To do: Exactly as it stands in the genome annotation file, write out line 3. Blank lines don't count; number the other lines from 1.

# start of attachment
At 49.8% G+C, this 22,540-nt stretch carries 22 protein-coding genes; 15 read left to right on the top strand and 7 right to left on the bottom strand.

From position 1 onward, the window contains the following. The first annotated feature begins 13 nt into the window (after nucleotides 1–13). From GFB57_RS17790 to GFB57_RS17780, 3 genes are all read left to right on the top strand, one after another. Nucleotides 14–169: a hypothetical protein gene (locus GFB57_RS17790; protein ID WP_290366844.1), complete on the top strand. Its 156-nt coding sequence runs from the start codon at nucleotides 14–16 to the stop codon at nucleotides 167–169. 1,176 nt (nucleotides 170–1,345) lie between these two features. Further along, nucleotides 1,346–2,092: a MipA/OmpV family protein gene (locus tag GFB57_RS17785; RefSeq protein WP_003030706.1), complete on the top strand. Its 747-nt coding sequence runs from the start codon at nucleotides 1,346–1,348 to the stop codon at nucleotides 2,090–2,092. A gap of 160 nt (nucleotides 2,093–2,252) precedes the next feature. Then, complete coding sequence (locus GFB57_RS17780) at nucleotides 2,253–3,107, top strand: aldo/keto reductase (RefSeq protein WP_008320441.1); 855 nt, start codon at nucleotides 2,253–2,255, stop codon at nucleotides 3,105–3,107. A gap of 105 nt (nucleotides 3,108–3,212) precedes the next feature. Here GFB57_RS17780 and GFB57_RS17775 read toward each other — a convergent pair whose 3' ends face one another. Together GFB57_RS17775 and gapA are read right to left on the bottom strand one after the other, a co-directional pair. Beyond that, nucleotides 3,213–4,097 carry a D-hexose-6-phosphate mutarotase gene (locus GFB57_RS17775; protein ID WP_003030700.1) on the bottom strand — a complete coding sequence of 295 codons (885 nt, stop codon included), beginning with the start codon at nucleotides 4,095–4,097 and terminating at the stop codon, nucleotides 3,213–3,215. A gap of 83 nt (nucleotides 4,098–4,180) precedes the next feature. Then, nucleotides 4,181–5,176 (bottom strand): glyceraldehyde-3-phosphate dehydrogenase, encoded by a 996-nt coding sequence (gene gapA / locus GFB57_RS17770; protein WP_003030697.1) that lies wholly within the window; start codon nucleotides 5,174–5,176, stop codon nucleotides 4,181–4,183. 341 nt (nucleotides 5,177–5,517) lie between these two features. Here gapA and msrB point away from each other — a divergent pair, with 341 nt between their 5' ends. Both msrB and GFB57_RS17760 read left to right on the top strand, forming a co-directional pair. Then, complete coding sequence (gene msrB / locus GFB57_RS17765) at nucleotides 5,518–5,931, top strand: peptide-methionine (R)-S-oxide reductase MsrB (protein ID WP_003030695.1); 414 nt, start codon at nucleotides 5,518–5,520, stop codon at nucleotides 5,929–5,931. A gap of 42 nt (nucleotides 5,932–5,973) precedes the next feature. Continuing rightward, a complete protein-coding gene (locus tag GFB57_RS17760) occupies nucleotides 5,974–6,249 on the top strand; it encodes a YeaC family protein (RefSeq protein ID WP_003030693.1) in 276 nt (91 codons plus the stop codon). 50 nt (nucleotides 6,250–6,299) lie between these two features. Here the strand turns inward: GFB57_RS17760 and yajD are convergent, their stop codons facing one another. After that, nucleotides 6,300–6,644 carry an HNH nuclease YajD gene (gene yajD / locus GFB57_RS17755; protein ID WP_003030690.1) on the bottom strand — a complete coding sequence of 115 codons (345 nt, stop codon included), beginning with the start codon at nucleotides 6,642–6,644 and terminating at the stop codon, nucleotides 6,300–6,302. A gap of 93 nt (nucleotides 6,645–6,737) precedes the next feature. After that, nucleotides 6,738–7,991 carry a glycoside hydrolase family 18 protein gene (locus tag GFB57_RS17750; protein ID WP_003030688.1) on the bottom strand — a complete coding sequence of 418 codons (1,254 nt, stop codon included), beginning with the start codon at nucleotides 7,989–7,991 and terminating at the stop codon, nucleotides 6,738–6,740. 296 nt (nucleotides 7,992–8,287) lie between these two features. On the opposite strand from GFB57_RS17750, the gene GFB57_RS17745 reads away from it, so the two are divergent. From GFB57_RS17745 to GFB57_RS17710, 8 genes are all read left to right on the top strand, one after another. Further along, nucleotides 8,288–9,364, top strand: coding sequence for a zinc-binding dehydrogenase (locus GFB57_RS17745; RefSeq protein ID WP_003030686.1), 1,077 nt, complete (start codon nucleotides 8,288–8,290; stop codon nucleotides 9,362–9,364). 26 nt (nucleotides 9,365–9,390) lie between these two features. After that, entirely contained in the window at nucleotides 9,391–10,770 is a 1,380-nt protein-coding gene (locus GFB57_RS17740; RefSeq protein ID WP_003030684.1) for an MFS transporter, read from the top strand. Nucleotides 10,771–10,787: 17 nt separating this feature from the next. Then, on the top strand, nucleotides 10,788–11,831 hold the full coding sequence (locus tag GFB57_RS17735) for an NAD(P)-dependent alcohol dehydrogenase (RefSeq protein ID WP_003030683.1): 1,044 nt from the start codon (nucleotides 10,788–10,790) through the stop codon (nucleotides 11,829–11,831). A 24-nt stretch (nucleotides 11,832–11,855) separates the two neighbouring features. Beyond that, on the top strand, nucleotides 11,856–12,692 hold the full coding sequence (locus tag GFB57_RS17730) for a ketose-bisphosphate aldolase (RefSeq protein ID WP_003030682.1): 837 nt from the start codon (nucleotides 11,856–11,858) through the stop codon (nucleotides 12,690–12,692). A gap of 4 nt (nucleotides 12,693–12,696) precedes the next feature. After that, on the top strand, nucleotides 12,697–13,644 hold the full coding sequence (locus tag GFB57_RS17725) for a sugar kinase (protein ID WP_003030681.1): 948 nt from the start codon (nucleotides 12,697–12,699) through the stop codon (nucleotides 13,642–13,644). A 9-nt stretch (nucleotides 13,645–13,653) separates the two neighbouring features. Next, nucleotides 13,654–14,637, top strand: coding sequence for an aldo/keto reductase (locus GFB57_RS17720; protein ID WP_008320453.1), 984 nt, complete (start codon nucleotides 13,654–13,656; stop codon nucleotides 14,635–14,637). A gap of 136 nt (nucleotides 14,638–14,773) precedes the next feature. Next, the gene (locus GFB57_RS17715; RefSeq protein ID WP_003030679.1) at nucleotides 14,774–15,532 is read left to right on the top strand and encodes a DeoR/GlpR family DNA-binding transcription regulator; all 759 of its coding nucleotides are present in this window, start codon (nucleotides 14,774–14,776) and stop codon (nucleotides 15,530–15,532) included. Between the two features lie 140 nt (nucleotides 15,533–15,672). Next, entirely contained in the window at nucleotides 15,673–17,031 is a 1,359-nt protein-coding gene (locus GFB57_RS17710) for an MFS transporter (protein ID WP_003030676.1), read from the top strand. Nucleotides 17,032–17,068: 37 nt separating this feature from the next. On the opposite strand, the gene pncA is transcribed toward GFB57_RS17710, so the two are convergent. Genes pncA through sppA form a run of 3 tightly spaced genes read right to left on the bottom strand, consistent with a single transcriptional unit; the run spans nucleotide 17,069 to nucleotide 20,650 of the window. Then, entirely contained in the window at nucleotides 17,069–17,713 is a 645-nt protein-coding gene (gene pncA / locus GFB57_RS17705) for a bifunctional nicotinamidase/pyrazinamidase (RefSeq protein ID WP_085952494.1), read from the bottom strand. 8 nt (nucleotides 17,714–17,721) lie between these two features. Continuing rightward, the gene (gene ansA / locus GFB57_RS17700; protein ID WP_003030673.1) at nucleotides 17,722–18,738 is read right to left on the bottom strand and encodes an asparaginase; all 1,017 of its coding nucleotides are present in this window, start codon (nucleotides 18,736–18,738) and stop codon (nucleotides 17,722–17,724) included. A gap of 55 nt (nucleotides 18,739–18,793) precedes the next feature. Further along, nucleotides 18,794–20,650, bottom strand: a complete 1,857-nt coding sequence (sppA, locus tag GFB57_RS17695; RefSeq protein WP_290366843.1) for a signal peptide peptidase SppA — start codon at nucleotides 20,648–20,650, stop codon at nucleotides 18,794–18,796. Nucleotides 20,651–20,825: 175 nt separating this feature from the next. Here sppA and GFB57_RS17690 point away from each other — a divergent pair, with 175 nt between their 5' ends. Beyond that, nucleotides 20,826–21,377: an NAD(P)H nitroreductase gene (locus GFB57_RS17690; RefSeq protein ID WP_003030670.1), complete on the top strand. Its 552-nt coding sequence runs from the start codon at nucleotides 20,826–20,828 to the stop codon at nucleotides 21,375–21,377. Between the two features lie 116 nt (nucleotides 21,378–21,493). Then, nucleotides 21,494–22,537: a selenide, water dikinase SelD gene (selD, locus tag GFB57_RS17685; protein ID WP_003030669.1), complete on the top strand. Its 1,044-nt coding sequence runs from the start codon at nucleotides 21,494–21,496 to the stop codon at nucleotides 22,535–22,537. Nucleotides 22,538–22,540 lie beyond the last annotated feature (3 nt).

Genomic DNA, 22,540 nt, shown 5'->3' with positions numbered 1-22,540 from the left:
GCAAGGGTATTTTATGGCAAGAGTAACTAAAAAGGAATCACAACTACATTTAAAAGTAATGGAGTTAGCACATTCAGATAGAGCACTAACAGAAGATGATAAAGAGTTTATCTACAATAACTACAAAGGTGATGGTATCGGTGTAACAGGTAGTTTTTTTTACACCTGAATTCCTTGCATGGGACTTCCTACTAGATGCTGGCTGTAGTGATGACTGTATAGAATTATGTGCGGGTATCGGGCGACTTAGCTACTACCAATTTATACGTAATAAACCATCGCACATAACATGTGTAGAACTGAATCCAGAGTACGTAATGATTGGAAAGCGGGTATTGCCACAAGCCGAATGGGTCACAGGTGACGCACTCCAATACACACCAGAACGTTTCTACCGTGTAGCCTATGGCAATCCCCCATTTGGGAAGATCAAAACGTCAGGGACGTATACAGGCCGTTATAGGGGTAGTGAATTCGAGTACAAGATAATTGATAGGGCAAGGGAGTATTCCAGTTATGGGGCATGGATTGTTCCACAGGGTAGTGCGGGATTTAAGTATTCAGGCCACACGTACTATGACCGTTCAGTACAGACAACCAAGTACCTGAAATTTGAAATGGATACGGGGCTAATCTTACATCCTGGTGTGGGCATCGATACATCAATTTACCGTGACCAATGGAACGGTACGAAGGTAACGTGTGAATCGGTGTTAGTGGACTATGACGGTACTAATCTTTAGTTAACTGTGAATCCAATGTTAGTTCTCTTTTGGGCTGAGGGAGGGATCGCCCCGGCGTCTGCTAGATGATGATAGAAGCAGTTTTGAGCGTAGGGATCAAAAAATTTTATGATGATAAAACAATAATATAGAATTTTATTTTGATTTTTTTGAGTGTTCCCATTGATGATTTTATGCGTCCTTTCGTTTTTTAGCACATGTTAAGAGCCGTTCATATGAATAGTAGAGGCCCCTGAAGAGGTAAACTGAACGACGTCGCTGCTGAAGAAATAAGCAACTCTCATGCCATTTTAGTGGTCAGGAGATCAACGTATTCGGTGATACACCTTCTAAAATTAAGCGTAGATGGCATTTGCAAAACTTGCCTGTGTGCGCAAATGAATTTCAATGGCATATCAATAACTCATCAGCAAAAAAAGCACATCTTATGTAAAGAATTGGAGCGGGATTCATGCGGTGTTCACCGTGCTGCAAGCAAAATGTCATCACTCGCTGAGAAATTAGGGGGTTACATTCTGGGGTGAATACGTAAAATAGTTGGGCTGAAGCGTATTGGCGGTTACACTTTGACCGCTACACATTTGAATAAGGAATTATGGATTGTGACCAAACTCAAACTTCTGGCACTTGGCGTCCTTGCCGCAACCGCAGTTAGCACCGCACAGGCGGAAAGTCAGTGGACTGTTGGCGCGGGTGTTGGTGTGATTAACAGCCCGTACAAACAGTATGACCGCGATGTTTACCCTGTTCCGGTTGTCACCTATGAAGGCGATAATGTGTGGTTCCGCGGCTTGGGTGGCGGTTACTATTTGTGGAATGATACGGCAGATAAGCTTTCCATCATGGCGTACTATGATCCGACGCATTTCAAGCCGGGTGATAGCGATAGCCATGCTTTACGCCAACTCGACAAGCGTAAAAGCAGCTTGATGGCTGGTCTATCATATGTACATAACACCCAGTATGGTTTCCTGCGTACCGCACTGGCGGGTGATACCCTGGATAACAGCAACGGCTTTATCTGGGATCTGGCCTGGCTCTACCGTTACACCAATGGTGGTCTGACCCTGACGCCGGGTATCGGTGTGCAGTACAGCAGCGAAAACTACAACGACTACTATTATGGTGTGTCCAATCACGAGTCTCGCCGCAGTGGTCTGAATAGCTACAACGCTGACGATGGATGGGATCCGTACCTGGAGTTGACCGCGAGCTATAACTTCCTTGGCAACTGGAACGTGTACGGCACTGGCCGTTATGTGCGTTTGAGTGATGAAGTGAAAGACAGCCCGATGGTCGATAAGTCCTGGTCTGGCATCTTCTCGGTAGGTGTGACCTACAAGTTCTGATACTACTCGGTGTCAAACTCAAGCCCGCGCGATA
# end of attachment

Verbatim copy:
Genomic DNA, 22,540 nt, shown 5'->3' with positions numbered 1-22,540 from the left: